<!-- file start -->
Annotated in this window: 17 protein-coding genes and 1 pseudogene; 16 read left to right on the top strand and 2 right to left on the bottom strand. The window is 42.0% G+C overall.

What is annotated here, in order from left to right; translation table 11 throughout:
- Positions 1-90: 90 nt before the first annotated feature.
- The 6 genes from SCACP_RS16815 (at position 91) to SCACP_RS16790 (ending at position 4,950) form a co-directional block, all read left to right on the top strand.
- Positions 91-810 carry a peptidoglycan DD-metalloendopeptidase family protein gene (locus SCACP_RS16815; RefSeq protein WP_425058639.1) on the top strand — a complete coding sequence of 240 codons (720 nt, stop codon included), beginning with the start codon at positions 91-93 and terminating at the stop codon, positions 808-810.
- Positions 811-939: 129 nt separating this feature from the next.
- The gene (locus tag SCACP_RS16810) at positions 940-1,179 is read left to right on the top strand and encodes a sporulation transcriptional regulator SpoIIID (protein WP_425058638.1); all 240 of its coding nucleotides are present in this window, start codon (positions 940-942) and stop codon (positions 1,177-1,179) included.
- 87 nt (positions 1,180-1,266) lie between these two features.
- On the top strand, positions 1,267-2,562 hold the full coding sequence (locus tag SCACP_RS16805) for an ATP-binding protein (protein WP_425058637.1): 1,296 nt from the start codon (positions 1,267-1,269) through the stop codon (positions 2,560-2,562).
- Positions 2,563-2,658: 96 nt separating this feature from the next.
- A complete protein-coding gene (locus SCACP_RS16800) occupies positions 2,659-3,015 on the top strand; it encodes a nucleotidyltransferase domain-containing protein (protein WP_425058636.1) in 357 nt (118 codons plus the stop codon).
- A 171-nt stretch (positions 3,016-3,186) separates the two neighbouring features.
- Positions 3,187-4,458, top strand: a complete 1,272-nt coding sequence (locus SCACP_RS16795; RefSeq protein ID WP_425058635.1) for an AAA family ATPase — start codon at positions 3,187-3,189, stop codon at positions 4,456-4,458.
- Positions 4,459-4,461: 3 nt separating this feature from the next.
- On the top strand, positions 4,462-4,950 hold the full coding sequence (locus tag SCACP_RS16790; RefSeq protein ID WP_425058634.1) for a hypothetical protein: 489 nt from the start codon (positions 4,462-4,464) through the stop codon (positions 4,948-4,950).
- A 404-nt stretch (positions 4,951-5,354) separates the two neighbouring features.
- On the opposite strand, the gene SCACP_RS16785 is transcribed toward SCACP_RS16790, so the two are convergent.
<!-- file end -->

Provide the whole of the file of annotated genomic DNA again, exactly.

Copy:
Annotated in this window: 17 protein-coding genes and 1 pseudogene; 16 read left to right on the top strand and 2 right to left on the bottom strand. The window is 42.0% G+C overall.

What is annotated here, in order from left to right; translation table 11 throughout:
- Positions 1-90: 90 nt before the first annotated feature.
- The 6 genes from SCACP_RS16815 (at position 91) to SCACP_RS16790 (ending at position 4,950) form a co-directional block, all read left to right on the top strand.
- Positions 91-810 carry a peptidoglycan DD-metalloendopeptidase family protein gene (locus SCACP_RS16815; RefSeq protein WP_425058639.1) on the top strand — a complete coding sequence of 240 codons (720 nt, stop codon included), beginning with the start codon at positions 91-93 and terminating at the stop codon, positions 808-810.
- Positions 811-939: 129 nt separating this feature from the next.
- The gene (locus tag SCACP_RS16810) at positions 940-1,179 is read left to right on the top strand and encodes a sporulation transcriptional regulator SpoIIID (protein WP_425058638.1); all 240 of its coding nucleotides are present in this window, start codon (positions 940-942) and stop codon (positions 1,177-1,179) included.
- 87 nt (positions 1,180-1,266) lie between these two features.
- On the top strand, positions 1,267-2,562 hold the full coding sequence (locus tag SCACP_RS16805) for an ATP-binding protein (protein WP_425058637.1): 1,296 nt from the start codon (positions 1,267-1,269) through the stop codon (positions 2,560-2,562).
- Positions 2,563-2,658: 96 nt separating this feature from the next.
- A complete protein-coding gene (locus SCACP_RS16800) occupies positions 2,659-3,015 on the top strand; it encodes a nucleotidyltransferase domain-containing protein (protein WP_425058636.1) in 357 nt (118 codons plus the stop codon).
- A 171-nt stretch (positions 3,016-3,186) separates the two neighbouring features.
- Positions 3,187-4,458, top strand: a complete 1,272-nt coding sequence (locus SCACP_RS16795; RefSeq protein ID WP_425058635.1) for an AAA family ATPase — start codon at positions 3,187-3,189, stop codon at positions 4,456-4,458.
- Positions 4,459-4,461: 3 nt separating this feature from the next.
- On the top strand, positions 4,462-4,950 hold the full coding sequence (locus tag SCACP_RS16790; RefSeq protein ID WP_425058634.1) for a hypothetical protein: 489 nt from the start codon (positions 4,462-4,464) through the stop codon (positions 4,948-4,950).
- A 404-nt stretch (positions 4,951-5,354) separates the two neighbouring features.
- On the opposite strand, the gene SCACP_RS16785 is transcribed toward SCACP_RS16790, so the two are convergent.